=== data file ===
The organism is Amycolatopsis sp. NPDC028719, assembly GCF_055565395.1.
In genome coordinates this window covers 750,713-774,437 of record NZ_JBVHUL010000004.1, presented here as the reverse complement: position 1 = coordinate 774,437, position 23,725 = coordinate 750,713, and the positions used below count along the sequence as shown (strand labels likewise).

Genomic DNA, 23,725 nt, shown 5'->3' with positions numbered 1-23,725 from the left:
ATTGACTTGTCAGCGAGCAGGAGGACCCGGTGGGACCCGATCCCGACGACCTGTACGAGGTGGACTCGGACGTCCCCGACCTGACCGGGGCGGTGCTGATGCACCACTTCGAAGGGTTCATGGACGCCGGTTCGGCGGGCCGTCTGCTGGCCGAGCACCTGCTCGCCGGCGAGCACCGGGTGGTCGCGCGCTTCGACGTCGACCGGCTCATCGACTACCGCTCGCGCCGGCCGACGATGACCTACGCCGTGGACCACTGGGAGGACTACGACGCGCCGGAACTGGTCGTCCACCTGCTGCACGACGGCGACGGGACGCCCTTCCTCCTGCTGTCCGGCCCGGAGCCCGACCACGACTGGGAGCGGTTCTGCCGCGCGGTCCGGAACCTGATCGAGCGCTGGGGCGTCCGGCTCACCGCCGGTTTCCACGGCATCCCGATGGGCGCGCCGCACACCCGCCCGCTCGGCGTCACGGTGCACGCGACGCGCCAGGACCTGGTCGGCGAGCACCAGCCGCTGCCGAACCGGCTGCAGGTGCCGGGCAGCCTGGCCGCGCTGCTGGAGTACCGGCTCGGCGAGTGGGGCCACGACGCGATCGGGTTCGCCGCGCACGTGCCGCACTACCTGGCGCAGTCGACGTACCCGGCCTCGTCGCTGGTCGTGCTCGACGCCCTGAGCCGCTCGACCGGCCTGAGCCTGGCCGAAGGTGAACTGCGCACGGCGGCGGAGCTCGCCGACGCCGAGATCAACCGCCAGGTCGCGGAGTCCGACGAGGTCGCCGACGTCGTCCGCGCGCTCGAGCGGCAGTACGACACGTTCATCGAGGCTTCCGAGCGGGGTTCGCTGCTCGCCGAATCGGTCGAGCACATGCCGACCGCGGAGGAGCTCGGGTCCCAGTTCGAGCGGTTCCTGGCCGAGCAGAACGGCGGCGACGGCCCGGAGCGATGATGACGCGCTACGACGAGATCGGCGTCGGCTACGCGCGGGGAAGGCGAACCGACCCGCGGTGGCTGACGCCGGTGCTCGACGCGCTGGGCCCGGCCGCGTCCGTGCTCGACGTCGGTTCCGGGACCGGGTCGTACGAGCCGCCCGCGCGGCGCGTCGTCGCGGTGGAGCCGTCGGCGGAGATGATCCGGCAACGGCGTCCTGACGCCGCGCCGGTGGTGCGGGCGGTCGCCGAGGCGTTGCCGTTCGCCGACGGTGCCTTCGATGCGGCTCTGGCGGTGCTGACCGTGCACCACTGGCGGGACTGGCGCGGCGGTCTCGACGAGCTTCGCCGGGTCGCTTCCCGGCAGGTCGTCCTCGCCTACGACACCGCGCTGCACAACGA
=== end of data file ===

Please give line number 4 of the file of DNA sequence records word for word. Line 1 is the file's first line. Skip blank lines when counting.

ATTGACTTGTCAGCGAGCAGGAGGACCCGGTGGGACCCGATCCCGACGACCTGTACGAGGTGGACTCGGACGTCCCCGACCTGACCGGGGCGGTGCTGATGCACCACTTCGAAGGGTTCATGGACGCCGGTTCGGCGGGCCGTCTGCTGGCCGAGCACCTGCTCGCCGGCGAGCACCGGGTGGTCGCGCGCTTCGACGTCGACCGGCTCATCGACTACCGCTCGCGCCGGCCGACGATGACCTACGCCGTGGACCACTGGGAGGACTACGACGCGCCGGAACTGGTCGTCCACCTGCTGCACGACGGCGACGGGACGCCCTTCCTCCTGCTGTCCGGCCCGGAGCCCGACCACGACTGGGAGCGGTTCTGCCGCGCGGTCCGGAACCTGATCGAGCGCTGGGGCGTCCGGCTCACCGCCGGTTTCCACGGCATCCCGATGGGCGCGCCGCACACCCGCCCGCTCGGCGTCACGGTGCACGCGACGCGCCAGGACCTGGTCGGCGAGCACCAGCCGCTGCCGAACCGGCTGCAGGTGCCGGGCAGCCTGGCCGCGCTGCTGGAGTACCGGCTCGGCGAGTGGGGCCACGACGCGATCGGGTTCGCCGCGCACGTGCCGCACTACCTGGCGCAGTCGACGTACCCGGCCTCGTCGCTGGTCGTGCTCGACGCCCTGAGCCGCTCGACCGGCCTGAGCCTGGCCGAAGGTGAACTGCGCACGGCGGCGGAGCTCGCCGACGCCGAGATCAACCGCCAGGTCGCGGAGTCCGACGAGGTCGCCGACGTCGTCCGCGCGCTCGAGCGGCAGTACGACACGTTCATCGAGGCTTCCGAGCGGGGTTCGCTGCTCGCCGAATCGGTCGAGCACATGCCGACCGCGGAGGAGCTCGGGTCCCAGTTCGAGCGGTTCCTGGCCGAGCAGAACGGCGGCGACGGCCCGGAGCGATGATGACGCGCTACGACGAGATCGGCGTCGGCTACGCGCGGGGAAGGCGAACCGACCCGCGGTGGCTGACGCCGGTGCTCGACGCGCTGGGCCCGGCCGCGTCCGTGCTCGACGTCGGTTCCGGGACCGGGTCGTACGAGCCGCCCGCGCGGCGCGTCGTCGCGGTGGAGCCGTCGGCGGAGATGATCCGGCAACGGCGTCCTGACGCCGCGCCGGTGGTGCGGGCGGTCGCCGAGGCGTTGCCGTTCGCCGACGGTGCCTTCGATGCGGCTCTGGCGGTGCTGACCGTGCACCACTGGCGGGACTGGCGCGGCGGTCTCGACGAGCTTCGCCGGGTCGCTTCCCGGCAGGTCGTCCTCGCCTACGACACCGCGCTGCACAACGA